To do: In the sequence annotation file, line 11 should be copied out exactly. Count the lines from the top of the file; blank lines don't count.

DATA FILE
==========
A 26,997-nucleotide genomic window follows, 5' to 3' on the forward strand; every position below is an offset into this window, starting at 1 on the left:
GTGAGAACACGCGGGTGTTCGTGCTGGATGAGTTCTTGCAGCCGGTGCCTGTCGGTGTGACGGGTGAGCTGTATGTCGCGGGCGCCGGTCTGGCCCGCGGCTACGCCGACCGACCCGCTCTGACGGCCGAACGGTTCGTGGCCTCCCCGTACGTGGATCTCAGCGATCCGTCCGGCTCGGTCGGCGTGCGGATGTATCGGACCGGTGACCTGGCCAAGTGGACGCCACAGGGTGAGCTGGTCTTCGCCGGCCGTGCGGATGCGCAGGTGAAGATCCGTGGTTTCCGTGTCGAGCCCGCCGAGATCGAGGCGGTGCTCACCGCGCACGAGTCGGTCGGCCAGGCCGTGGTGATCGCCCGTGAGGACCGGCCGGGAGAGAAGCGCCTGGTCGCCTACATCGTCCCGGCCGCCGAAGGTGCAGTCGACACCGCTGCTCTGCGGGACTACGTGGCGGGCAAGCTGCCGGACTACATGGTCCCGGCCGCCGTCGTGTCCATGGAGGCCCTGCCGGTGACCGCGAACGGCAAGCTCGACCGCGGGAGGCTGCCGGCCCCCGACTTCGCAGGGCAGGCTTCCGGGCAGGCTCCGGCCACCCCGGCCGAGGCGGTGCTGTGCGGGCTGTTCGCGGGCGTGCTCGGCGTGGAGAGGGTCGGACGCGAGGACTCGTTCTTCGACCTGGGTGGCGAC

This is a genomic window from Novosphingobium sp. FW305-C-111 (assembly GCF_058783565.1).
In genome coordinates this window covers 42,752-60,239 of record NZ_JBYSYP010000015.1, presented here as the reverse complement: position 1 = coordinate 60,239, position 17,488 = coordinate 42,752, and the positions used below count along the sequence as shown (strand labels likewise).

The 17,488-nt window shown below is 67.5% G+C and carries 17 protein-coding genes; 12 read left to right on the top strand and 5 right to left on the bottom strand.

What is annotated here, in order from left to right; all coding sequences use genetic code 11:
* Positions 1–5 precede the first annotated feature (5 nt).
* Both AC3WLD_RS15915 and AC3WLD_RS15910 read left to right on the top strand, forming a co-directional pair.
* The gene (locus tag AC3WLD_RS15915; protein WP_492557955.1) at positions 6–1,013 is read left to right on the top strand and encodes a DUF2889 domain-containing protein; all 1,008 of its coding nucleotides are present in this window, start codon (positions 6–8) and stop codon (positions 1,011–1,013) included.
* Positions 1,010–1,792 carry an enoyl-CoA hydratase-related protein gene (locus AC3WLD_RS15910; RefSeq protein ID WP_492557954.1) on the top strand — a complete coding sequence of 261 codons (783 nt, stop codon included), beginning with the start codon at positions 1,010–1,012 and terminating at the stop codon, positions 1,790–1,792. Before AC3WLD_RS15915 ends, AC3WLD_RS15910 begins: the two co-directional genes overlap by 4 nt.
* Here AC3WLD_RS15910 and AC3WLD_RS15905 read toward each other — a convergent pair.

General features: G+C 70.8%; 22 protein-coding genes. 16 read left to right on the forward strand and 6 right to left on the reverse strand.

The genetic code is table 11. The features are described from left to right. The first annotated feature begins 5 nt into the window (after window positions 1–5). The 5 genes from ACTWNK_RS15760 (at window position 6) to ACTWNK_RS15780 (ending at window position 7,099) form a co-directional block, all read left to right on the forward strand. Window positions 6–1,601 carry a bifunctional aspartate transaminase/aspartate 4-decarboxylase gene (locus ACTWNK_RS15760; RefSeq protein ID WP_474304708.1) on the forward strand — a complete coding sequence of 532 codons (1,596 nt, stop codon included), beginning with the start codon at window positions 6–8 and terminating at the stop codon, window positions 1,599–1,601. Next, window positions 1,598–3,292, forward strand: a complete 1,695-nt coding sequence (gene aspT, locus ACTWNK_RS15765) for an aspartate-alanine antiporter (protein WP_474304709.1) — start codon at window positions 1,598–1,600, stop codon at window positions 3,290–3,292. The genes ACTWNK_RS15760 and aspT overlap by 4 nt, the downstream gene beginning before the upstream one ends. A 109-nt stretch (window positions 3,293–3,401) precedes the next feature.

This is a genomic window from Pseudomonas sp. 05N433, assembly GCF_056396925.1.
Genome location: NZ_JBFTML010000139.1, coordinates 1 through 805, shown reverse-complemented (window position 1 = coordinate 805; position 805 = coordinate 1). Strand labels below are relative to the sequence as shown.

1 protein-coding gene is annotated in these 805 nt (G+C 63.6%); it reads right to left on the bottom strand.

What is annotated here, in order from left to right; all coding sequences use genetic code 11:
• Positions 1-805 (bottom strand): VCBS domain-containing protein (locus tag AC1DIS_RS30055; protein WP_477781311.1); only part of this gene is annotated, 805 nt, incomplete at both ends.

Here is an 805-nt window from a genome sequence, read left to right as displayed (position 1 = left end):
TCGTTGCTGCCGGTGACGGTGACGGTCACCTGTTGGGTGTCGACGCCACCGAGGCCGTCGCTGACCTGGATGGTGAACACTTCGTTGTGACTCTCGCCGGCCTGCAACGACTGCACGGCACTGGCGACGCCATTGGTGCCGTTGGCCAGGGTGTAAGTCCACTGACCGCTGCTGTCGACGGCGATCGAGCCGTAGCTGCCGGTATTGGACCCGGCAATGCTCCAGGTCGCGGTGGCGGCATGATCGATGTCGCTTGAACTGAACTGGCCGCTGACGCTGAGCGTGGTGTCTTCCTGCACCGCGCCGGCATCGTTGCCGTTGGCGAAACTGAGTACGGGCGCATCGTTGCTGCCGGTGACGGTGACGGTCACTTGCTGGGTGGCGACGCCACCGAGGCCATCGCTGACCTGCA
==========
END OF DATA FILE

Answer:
* Here AC3WLD_RS15910 and AC3WLD_RS15905 read toward each other — a convergent pair.